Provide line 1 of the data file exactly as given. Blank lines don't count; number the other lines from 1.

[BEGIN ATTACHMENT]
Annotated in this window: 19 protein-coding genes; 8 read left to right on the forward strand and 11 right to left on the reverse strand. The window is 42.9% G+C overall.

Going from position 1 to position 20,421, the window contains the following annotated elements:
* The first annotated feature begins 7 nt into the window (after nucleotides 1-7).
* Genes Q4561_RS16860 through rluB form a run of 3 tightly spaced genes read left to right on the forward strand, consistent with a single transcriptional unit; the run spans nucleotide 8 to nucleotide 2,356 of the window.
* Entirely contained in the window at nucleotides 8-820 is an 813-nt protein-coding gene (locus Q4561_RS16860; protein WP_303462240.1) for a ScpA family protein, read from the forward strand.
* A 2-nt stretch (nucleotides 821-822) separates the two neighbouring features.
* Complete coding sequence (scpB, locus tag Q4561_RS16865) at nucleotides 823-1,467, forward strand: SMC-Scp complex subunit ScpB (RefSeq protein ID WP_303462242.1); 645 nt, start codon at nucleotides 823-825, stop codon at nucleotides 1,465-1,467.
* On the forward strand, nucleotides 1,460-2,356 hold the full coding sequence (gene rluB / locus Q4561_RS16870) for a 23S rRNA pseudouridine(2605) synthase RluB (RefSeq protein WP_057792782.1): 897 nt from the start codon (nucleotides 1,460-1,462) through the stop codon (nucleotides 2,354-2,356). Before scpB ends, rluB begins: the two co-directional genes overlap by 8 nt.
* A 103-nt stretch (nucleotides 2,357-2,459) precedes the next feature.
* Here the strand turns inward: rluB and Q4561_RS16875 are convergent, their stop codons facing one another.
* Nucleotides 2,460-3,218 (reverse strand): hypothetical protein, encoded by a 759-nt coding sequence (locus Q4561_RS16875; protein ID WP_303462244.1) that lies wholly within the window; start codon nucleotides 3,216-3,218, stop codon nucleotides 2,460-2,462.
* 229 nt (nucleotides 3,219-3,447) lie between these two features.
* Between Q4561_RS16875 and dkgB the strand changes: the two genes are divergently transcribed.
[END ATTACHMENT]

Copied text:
Annotated in this window: 19 protein-coding genes; 8 read left to right on the forward strand and 11 right to left on the reverse strand. The window is 42.9% G+C overall.